You couldn’t get any bigger than that! Madam Sirleaf was not taking chances. She hired the best to assure her success. The irony is she hired a powerful media consultant to help her become president of the folks in West Point, New Kru Town, Gbarnga, Zwedru and Buchanana… now she bemoans the international media?
From a recent report by the UN Mission to Liberia comes this grim assessment: “The epidemic shows no sign as yet of stabilization and reduction. State authorities remain unable to respond in a significant manner and the international response remains limited.”
The report continues: “It is evident the Liberian authorities are not able to address the present state of the country. Consequently, it can be anticipated that many additional EVD (Ebola) cases will arise in the coming days.”
Isn’t that a clear indictment of the Liberian administration? Now, this doesn’t come from some hothead provocative and radical commentator, it comes from the UN. The Liberian state is essentially a UN satellite state; without the UN it would have clearly become defunct and failed. The UN has quite a stake in the successful revival of the country, so it would not be logical for it to mount a deliberate, baseless, propaganda attack against the country. We must therefore assume that the UN is calling it as it sees it: The government of Liberia is not in full control of the situation. Even worse, the government does not have the capacity to actually control the crisis effectively.
First the international media, now the UN Mission… but the most biting criticism comes from even closer quarters. Dr. Jean Jacques Muyembe, a Congolese physician who helped identify the Ebola Virus in the 1970’s is in Monrovia to advise the government on how to handle the epidemic. He said, “Putting the army and police in charge of the quarantine was the worst thing you could do…You must make the people in the quarantine zone feel that they are being helped, not oppressed. The quarantine is going to worsen the spread of Ebola.” That seems to be commonsense except to the president, her Information Minister and Defense Minister. They must be a different breed to have thought such a draconian measure of using the army with shoot-to-kill orders was even worth considering.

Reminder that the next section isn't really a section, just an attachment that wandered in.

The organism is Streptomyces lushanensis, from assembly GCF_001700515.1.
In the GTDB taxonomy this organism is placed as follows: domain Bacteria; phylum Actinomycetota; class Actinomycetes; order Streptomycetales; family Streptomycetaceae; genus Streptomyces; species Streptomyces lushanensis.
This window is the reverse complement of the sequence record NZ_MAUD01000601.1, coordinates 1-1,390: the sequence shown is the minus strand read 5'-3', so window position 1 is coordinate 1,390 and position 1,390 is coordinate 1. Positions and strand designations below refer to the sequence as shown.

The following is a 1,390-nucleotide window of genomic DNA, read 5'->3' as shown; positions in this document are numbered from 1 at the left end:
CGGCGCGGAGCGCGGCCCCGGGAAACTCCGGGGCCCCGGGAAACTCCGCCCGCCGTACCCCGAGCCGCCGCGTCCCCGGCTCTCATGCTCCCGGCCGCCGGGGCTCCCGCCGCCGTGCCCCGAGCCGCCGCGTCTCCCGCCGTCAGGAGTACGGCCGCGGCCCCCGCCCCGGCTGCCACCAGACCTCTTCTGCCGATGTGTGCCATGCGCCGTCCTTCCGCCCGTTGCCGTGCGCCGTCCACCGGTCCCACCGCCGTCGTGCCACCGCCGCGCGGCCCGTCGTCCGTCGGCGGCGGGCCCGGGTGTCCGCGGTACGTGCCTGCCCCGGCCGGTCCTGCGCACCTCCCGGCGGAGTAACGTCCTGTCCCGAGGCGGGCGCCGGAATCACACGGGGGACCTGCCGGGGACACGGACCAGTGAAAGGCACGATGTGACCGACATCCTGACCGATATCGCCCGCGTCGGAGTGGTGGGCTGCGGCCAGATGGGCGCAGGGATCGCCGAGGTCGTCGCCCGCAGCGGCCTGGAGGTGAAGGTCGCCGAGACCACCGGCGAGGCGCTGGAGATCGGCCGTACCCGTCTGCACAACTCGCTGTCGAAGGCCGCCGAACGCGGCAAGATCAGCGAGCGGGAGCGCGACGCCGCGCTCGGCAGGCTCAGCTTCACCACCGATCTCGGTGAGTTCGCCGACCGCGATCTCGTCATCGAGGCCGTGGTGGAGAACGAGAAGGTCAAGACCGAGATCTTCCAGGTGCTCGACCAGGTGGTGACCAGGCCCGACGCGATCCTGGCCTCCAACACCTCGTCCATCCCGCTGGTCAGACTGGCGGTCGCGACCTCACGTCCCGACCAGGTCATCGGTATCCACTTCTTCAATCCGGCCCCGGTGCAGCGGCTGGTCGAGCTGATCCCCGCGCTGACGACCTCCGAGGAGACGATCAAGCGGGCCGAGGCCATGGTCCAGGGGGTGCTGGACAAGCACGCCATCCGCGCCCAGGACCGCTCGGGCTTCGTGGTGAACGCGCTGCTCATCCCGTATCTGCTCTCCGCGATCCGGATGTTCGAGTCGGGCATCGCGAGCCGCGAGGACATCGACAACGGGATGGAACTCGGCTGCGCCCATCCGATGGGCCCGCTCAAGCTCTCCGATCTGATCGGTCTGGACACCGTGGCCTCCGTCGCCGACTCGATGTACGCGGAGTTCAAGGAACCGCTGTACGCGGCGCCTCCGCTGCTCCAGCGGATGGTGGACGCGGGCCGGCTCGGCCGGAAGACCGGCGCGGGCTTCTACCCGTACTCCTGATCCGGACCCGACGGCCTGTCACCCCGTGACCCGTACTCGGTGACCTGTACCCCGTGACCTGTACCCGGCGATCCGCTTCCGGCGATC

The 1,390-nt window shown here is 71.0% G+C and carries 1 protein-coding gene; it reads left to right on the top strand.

Amidst the media onslaught, what is the president’s reaction? Her office has announced that the president does not intend to hold any interviews any longer. Really? The country depends on international aid and charity, and the president will not grant any interviews? Isn’t this when the media darling ought to come and work her magic with the press? Wasn’t this child born to be great? Now she’s retreating into a hole in the cave because the international media is spreading false rumors against her?
One thing is certain, we haven’t seen the end to this unfolding calamitous affair. But you can bet your last dollar that this president is facing the darkest moment of her presidency. This is not her finest hour. How she survives to once more steer the wheel of state will be a great testament to her claim to greatness. The verdict is out, but perhaps not for too long. Perhaps she will survive the leadership crisis and gloat one day, “I told you I was destined to be great…” Or perhaps she will go down in infamy. I’ve already said this Ebola crisis will be her Waterloo, her Achilles heels. We shall see.
Author: Theodore Hodge can be reached at firstname.lastname@example.org